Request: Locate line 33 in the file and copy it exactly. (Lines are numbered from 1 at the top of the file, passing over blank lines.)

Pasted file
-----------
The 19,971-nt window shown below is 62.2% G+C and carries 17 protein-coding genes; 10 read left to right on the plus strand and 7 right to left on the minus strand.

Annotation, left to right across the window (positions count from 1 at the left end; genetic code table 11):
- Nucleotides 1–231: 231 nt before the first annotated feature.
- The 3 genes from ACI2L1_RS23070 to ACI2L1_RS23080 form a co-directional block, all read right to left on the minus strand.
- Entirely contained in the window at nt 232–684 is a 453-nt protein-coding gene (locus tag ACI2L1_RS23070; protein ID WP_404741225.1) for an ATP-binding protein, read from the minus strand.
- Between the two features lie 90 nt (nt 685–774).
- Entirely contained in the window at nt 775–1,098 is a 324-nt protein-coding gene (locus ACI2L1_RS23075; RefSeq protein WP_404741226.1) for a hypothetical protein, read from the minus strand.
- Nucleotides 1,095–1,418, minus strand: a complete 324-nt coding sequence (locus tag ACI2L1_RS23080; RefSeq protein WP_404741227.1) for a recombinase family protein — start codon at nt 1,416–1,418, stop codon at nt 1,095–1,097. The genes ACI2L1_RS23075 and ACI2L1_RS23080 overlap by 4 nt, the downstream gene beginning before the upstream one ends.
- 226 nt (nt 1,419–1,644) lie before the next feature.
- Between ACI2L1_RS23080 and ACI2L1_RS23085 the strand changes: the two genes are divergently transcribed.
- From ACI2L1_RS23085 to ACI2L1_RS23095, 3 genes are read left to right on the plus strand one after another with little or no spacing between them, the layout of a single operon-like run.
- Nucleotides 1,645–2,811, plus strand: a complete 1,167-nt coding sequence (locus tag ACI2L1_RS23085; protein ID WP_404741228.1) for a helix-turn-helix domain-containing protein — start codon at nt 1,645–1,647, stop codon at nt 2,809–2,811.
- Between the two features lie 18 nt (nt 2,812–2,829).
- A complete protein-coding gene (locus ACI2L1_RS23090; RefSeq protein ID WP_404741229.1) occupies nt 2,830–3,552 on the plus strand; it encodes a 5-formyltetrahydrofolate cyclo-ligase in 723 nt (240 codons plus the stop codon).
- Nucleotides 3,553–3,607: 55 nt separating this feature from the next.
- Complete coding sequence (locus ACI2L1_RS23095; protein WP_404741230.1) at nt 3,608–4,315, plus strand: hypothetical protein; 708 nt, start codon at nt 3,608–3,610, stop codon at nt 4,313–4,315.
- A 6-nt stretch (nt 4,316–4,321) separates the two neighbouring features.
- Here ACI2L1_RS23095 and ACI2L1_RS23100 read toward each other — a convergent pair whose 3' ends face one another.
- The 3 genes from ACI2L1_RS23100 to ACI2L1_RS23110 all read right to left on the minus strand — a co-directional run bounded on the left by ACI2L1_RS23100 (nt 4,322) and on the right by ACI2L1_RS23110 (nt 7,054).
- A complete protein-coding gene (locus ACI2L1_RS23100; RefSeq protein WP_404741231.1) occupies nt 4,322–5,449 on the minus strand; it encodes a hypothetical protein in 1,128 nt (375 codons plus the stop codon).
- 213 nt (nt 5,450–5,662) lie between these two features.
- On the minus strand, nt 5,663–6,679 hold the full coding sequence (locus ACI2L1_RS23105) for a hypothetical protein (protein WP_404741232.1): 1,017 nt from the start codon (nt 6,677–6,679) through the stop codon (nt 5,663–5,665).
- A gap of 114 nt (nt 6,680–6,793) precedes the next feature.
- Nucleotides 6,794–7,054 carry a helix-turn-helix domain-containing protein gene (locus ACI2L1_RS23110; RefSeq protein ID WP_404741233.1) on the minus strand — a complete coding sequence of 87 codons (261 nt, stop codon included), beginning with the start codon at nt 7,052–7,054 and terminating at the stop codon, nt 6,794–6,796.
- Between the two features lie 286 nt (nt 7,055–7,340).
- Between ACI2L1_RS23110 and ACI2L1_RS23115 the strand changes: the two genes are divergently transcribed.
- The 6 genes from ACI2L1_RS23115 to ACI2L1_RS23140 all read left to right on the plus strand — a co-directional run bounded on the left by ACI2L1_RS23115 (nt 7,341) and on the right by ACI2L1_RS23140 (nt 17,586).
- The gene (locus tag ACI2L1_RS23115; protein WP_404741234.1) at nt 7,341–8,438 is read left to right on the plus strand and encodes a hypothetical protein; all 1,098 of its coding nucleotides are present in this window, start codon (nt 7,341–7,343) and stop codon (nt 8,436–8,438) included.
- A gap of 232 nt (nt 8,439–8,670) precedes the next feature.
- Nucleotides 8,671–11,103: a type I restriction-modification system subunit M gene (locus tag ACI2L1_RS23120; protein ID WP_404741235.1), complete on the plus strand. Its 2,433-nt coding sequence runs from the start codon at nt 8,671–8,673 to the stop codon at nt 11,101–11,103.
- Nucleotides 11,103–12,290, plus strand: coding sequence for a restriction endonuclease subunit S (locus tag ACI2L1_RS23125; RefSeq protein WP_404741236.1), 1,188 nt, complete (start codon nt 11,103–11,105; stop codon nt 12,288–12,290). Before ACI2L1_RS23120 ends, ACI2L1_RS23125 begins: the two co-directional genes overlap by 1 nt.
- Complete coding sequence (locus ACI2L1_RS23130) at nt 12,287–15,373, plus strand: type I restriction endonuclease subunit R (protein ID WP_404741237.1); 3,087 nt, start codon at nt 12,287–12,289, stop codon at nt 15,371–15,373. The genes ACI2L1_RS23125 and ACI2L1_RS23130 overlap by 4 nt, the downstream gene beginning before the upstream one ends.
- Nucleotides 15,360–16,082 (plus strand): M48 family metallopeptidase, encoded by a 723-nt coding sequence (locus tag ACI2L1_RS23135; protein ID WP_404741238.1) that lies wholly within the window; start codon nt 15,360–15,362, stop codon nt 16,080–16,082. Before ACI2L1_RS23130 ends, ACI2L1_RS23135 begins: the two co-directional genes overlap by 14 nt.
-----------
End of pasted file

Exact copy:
- Nucleotides 15,360–16,082 (plus strand): M48 family metallopeptidase, encoded by a 723-nt coding sequence (locus tag ACI2L1_RS23135; protein ID WP_404741238.1) that lies wholly within the window; start codon nt 15,360–15,362, stop codon nt 16,080–16,082. Before ACI2L1_RS23130 ends, ACI2L1_RS23135 begins: the two co-directional genes overlap by 14 nt.